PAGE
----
“We are thrilled to add Northwest Digital Heritage to the DPLA network. These collections, in particular those that document the Asian American and indigenous experiences in the Pacific Northwest, represent an important piece of our American story and bolster our efforts to enable open access to artifacts that document the full breadth of our nation’s history,” said Shanée Yvette Murrain, DPLA’s director of community engagement.

People who visit DPLA’s website at dp.la can search among millions of items by more than 40 service hubs comprising over 4,000 contributing entities. Oregon and Washington content, which includes more than 80,000 items, can be viewed here.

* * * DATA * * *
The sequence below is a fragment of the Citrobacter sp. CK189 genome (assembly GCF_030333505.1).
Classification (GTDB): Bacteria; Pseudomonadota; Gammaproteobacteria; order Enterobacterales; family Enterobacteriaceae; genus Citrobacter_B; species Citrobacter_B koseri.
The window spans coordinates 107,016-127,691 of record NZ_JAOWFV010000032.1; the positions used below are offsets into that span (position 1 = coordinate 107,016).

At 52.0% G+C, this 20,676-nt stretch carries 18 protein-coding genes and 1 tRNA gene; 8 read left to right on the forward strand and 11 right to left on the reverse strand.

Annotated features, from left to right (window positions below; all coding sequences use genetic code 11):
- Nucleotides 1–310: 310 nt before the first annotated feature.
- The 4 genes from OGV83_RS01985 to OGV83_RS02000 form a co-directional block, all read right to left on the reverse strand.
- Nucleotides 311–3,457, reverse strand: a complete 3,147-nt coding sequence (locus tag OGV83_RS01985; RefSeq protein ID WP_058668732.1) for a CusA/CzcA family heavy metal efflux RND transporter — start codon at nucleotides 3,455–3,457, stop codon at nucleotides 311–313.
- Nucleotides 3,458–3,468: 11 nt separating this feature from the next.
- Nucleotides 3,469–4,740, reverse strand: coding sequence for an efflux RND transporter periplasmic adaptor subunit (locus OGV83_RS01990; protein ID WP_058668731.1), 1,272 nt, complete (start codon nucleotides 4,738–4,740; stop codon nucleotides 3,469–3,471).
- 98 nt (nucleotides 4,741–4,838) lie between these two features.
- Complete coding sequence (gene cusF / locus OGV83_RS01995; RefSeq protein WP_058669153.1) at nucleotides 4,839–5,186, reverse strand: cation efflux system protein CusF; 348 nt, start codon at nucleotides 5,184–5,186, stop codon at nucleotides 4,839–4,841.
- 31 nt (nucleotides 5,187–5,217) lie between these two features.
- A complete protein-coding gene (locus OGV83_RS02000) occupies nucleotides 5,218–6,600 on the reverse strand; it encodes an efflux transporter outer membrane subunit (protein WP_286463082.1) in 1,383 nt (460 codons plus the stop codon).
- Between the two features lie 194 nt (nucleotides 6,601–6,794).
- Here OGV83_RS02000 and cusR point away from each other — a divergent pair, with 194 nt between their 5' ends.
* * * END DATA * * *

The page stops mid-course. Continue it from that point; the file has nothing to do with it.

More than 70 cultural heritage institutions are contributing to DPLA through NWDH. These include Multnomah County Library; Oregon Historical Society; The Seattle Public Library, Spokane Public Library; Yakima Valley Libraries; State Library of Oregon; and Washington State Library’s Washington Rural Heritage program, which is a community digitization model that will be expanded to Oregon through this partnership.

Highlights include:

Densho Digital Repository

Densho is a grassroots organization dedicated to preserving and sharing the story of World War II-era incarceration of Japanese Americans, with the goal of deepening the understanding of American history and inspiring action for equity. This collection includes tens of thousands of photographs, documents, letters, and other primary sources from cultural institutions and private contributors. Of particular note are video oral history interviews, and newspapers — such as the North Portland Evacuazette — created at assembly and relocation centers.